Forced sexual initiation, a first sexual intercourse that is forced or coerced, is a specific form of sexual violence recognized by the World Health Organization. A new study looks at data on forced sexual initiation — the numbers of women who report experiencing it, their demographic characteristics, and the associated gynecologic and general health outcomes — among American women.

The researchers analyzed data from over 13,000 women between the ages of 18 and 44. The women participated in the 2011-2017 National Survey of Family Growth, which was conducted by the Centers for Disease Control and Prevention. The data from the study predates the #metoo hashtag.

The women who reported forced sexual initiation were often very young, and their encounters were with men who were seven years older.

Forced sexual initiation was reported by 6.5 percent of respondents, the equivalent of 3.35 million women in the 18 to 44 age group nationwide. The average age of women who experienced forced sexual initiation was 15.6 and the average age of those who reported voluntary initiation was 17.4. The average age of the partner/assailant of women who reported forced sexual initiation was six years older than those of women who reported voluntary initiation — 27 years old, versus 21 years.

Compared to those whose sexual initiation was voluntary, women whose sexual initiation was forced were more likely to experience an unwanted first pregnancy or abortion. They were also more likely to suffer thereafter from endometriosis, pelvic inflammatory disease and problems with ovulation or menstruation.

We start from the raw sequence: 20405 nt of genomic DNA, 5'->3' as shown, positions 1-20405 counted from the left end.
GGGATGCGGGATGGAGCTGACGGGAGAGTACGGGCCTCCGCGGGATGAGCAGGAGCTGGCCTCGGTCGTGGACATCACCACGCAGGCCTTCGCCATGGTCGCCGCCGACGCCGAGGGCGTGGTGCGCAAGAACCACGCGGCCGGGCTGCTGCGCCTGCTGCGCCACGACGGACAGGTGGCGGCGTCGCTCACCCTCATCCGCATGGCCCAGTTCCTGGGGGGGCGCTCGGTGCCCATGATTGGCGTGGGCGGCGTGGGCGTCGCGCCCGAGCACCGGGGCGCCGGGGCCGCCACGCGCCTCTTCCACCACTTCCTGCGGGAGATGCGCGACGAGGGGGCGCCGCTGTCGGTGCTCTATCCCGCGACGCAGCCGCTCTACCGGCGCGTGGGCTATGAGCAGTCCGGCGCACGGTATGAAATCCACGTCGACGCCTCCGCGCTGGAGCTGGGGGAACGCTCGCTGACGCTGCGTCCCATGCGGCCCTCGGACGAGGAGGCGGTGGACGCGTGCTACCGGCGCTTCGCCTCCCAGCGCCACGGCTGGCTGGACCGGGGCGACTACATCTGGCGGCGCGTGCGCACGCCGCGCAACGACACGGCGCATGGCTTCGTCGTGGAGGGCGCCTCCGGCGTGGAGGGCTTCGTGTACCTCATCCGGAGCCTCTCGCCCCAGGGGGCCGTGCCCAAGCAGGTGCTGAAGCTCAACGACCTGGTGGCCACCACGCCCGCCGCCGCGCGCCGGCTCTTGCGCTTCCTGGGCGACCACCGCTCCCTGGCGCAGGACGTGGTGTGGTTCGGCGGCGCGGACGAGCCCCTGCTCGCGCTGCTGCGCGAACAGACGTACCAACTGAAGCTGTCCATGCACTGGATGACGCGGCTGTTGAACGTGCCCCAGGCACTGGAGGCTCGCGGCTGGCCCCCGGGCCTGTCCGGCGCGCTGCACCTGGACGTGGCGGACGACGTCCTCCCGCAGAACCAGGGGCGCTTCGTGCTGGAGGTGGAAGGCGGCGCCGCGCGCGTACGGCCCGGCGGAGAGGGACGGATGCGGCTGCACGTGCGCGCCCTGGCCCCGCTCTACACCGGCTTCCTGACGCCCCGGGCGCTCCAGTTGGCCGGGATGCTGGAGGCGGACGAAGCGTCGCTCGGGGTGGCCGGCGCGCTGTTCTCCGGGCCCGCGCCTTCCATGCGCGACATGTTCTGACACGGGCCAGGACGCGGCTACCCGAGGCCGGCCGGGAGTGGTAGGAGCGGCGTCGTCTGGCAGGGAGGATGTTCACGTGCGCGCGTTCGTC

The findings are alarming, Laura Hawks, lead author of the study, told TheDoctor. The women who reported forced sexual initiation were often very young, and their encounters were with men who were seven years older. “This represents a huge power discrepancy in terms of age, and usually in size.”

“Sexual violence is a manifestation of gender imbalance. Power differences between men and women in our society can contribute to high rates of sexual violence,” said Hawks, a research fellow at Cambridge Health Alliance and Harvard Medical School.

Parents can correct this imbalance by making sure they treat young boys and girls equally. “We need to give young girls as much time to talk as boys, and promote their interests, whatever those may be,” Hawks said.

As kids get older, it’s important for parents of both boys and girls to talk with their kids about sexual consent, and discuss how to negotiate a sexual encounter, said Hawks. While this may be a very uncomfortable conversation, it is also a necessary one, so seeking out guidance is an important thing to consider.

“What we really want to prevent is any instance where a sexual encounter is not consensual,” said Hawks. Some of the men who were considered assailants in this study might not have realized they were engaged in a non-consensual encounter, explained Hawks, but that does not make it consensual.

The team only looked at sexual violence against girls and women in this study, but she said it is also important to study violence against boys and men, and those who identify as trans or non-binary.

The study and a related editorial are published in JAMA Internal Medicine.